C-SPAN visited numerous locations and interviewed a variety of Central Oregonians to capture the history of Bend for American History TV. Watch their stories for FREE as part of Deschutes County Historic Preservation Month. No tickets needed.Learn about Bend’s origins as a mill town. Two of the largest lumber mills of their time were located in Bend. Brooks-Scanlon and Shevlin-Hixon opened in 1916 and were located on opposite sides of the Deschutes River. Both mills have closed, but were a major part of the city’s economy during much of the 20th century. Kelly Cannon-Miller, Executive Director of the Deschutes Historical Museum, explains what life was like while the both mills were in operation and what impact their closing had on the city. Bend Developer Bill Smith shows how Bend recreated itself after its two mills shut down. Hear how the city has survived without the lumber mills.
• Hear about the Deschutes Railroad War. Railroad historian and attorney Martin Hansen talks about the race between two railroad barons to build a railroad line through central Oregon. James Hill and Edward Herriman began building competing lines to cross over the Crooked River Gorge just north of Bend in 1909. James Hill arrived victorious and nailed the golden spike at the Train Depot in Bend. The “Hill” line opened Bend for the lumber industry and made it possible to transport thousands of pounds of lumber from that part of the state.
• Discover the origins of the Bend Emblem. Kelly Cannon-Miller, Executive Director of the Deschutes Historical Museum, talks about the Emblem, created as the city logo 100 years ago by the Bend Emblem Club. Club members swore an oath to wear a pin emblazoned with the image until the town reached 100,000 inhabitants. They also employed creative marketing tactics to promote the city. Today the population is nearly 80,000 and the logo shows up all over the city.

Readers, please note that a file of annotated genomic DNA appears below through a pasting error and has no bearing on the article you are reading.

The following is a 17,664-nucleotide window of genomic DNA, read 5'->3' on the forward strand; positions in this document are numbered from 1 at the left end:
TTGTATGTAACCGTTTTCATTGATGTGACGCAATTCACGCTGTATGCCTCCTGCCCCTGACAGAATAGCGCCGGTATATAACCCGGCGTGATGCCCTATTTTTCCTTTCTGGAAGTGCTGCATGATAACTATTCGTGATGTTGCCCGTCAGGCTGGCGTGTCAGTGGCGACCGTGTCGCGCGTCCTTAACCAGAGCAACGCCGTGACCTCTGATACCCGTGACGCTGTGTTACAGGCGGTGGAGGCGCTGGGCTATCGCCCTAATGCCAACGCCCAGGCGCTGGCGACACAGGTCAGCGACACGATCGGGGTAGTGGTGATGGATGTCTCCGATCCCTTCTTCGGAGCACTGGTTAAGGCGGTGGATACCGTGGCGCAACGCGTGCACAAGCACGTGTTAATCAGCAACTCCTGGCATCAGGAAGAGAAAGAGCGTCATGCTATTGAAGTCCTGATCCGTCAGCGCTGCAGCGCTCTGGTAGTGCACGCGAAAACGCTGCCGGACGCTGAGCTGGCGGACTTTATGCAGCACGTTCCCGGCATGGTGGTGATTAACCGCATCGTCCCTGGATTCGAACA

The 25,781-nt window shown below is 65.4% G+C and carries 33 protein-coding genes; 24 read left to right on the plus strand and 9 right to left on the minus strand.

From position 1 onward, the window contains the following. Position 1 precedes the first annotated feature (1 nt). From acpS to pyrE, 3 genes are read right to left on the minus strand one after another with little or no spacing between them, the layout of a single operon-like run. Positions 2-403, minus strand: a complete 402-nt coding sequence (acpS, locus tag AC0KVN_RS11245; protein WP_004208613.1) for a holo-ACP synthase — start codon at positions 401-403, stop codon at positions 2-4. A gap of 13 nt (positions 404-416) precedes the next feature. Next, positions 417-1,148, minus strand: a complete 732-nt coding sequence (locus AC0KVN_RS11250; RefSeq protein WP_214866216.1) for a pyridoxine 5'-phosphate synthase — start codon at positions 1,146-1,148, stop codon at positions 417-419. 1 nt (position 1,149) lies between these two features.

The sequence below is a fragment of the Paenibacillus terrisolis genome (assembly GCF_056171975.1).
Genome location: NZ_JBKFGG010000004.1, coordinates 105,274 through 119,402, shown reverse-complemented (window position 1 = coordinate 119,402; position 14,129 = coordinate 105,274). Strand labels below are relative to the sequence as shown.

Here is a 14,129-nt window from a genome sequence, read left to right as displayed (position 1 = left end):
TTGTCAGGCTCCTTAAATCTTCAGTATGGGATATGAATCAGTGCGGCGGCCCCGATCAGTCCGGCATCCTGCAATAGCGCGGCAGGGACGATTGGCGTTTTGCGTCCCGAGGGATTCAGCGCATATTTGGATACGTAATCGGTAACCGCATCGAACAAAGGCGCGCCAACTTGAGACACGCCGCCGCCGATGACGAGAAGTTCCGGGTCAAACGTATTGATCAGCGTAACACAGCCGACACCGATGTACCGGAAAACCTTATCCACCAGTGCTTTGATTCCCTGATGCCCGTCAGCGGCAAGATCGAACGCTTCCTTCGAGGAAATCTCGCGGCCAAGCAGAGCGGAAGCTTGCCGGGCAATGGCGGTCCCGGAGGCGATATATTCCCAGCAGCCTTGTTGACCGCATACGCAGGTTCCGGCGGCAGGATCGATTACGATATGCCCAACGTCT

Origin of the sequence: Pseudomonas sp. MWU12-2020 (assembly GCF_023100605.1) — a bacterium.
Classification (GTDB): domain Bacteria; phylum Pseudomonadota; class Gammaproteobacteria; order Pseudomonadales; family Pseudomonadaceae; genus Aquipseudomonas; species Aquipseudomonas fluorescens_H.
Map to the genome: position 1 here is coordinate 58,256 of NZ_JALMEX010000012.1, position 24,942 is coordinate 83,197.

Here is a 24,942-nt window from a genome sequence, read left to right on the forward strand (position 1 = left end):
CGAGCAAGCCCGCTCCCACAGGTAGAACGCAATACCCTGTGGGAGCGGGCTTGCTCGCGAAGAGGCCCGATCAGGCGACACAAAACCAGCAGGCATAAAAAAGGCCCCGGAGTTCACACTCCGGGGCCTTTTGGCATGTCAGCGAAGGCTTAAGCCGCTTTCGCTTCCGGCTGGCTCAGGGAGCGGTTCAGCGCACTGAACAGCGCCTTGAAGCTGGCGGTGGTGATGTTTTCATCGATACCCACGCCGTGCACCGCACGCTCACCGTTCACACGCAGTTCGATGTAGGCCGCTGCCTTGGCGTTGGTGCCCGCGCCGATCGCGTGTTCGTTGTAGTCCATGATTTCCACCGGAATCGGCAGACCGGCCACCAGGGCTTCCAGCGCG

• Visit the site where a U.S. Presidential candidate died while trying to save a young Bend boy. Socialist Labor Party Candidate Frank T. Johns was giving a stump speech in Bend when a boy fell into the Deschutes River and was taken downstream. Johns stopped his speech, and jumped into the water to save him. Historian Nate Pedersen explains how the nation reacted to this tragedy and what’s being done today to honor Johns’ life.
• Travel to the failed Tumalo Reservoir with Deschutes County Surveyor Mike Berry. In the early 20th century W.A. Laidlaw promised hundreds of settlers in Deschutes County that he could irrigate the land around Bend using funds from the Federal Carey Act. Laidlaw failed to uphold his promise and left the area owing today’s equivalent of several million dollars. The state then stepped in and tried to build a reservoir to help irrigate the land in what is now known as Tumalo. The state was never able to successfully irrigate the land promised by Laidlaw, leaving hundreds of settlers without farmable land.
The Deschutes County Historical Society, Deschutes County Historic Landmarks Commission, City of Bend Landmarks Commission, The Tower Theatre Foundation, and the BLM Prineville District Office have partnered this year to celebrate the myriad of ways historic preservation enhances our quality of life. With a full schedule of events throughout May, there are many ways to Embark, Inspire, and Engage in historic preservation.